Tree-climbing geckos that use narrower perches have longer limbs than expected
Tree-climbing geckos that use narrow perches have relatively longer limbs than comparisons with other tree-climbing lizards would suggest, according to a study published September 27, 2017 in the open-access journal PLOS ONE by Travis Hagey from Michigan State University, US, and colleagues.
Some lizards, notably anoles, that use narrow perches in trees have evolved shorter limbs. This correlation is likely due to biomechanical trade-offs between sprint speed, balance and limb length, suggesting that relatively short limbs may be a common adaptation to movement on narrow perches. However, it's not clear whether more distantly related lizards evolved and adapted their morphology in the same way for tree climbing.
Hagey and colleagues compared the morphology and microhabitat use of two distantly related lizards: anoles and geckos. Like anoles, geckos have adhesive toe pads and many are arboreal, leading the researchers to hypothesize that geckos with shorter limbs would similarly be associated with narrow perches. The researchers investigated by measuring limbs of 38 species of pad-bearing geckos as well as by observing microhabitat use of 13 pad-bearing geckos in Queensland, Australia; perch diameter was measured for geckos that used vegetation. For comparison, the researchers used existing data on limb length and microhabitat use for 63 species of anoles.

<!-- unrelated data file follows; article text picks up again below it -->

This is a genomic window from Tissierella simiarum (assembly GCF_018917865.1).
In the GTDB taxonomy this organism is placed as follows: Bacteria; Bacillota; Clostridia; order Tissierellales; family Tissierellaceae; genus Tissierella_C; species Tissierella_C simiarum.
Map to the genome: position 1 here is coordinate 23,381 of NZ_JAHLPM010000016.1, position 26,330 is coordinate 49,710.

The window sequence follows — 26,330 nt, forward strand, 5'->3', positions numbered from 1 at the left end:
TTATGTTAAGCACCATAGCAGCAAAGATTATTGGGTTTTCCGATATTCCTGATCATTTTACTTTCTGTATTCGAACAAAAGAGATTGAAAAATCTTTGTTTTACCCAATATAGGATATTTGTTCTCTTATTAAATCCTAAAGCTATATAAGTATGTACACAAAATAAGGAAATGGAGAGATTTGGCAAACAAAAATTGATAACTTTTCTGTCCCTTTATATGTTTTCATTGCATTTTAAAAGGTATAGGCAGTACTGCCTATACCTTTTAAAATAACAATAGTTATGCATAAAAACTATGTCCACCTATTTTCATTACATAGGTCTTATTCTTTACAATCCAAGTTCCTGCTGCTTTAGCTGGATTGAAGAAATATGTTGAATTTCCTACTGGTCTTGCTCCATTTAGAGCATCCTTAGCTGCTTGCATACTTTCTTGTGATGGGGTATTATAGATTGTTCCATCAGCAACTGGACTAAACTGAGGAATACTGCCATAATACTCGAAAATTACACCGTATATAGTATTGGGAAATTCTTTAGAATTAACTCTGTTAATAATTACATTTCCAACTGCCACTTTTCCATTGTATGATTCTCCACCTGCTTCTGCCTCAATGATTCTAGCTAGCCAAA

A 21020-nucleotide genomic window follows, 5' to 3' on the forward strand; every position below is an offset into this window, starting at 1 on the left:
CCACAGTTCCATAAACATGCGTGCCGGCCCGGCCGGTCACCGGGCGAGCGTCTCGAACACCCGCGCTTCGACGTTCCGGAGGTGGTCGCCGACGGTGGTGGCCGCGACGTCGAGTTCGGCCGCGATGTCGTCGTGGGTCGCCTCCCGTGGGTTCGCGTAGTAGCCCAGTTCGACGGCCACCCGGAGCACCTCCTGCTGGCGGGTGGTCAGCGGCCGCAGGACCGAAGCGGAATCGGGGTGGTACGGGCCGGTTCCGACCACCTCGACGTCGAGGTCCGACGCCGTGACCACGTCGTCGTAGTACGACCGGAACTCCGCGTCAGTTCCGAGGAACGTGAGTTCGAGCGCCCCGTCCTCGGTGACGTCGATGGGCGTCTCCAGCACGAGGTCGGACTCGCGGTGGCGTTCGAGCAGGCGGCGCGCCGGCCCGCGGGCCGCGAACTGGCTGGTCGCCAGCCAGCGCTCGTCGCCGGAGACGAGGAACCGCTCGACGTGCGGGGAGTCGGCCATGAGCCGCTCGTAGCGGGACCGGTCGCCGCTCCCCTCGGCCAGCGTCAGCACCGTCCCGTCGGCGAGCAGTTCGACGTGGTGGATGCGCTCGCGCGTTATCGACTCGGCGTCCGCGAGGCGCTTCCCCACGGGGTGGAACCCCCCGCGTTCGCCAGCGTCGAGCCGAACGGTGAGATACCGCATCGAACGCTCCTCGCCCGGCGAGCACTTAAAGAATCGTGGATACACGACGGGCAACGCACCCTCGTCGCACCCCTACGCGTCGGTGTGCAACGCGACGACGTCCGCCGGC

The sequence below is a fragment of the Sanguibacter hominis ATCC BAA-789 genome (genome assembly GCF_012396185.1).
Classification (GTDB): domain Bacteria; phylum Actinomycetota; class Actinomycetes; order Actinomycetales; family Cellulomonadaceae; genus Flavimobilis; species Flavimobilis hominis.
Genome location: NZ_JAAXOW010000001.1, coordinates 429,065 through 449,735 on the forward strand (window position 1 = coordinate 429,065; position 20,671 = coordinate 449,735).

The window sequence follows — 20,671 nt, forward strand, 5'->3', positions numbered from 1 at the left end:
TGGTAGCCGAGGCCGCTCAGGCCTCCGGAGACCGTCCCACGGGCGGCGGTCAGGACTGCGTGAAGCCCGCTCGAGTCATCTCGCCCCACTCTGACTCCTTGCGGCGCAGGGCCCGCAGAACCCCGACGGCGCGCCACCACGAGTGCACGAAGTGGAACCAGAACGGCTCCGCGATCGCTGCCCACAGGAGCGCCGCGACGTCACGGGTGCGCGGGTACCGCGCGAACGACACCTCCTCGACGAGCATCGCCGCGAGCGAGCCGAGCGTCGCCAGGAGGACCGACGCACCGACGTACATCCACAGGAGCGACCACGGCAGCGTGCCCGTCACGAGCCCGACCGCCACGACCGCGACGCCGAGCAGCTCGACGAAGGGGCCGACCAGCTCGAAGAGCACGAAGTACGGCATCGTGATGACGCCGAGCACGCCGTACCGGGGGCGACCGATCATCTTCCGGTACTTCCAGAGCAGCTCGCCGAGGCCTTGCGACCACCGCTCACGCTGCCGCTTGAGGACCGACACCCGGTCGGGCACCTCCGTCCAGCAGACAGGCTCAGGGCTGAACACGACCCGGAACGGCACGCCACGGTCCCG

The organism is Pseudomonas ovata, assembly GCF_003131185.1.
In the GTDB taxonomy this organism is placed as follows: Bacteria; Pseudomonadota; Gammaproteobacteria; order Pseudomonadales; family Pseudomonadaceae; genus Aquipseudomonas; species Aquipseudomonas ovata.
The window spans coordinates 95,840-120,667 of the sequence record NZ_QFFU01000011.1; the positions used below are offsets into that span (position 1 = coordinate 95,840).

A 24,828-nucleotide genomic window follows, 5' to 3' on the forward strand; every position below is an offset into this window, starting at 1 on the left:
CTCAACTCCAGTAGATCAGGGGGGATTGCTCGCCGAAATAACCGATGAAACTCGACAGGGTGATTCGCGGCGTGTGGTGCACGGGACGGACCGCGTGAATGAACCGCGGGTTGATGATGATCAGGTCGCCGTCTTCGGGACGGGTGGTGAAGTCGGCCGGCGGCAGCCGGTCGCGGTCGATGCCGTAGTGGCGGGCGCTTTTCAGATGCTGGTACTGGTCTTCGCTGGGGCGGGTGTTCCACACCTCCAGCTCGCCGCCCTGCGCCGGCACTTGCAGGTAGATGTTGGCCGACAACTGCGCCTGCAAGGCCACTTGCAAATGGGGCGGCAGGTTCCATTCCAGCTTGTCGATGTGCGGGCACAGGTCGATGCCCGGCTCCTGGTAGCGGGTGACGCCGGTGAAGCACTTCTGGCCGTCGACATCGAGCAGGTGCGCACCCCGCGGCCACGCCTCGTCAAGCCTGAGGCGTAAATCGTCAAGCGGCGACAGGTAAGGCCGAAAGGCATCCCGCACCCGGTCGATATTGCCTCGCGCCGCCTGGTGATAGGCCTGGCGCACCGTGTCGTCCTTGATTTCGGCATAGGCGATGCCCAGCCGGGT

Surprisingly, the researchers found the opposite relationship than expected between gecko limb length and microhabitat use. Unlike the anoles, geckos that used narrower perches had limbs that were relatively longer than those using wider perches.
The researchers suggest that geckos may not be subject to same trade-off between speed and balance as anoles, and so may negotiate narrow perches differently. For example, compared to anoles, geckos generally generate greater frictional and adhesive forces, which might let them resist lateral forces more effectively and so cling to narrow perches better. These findings, say the researchers, reinforce the concept that even when species use similar habitats, their separate evolutionary histories can still give them individual characteristics.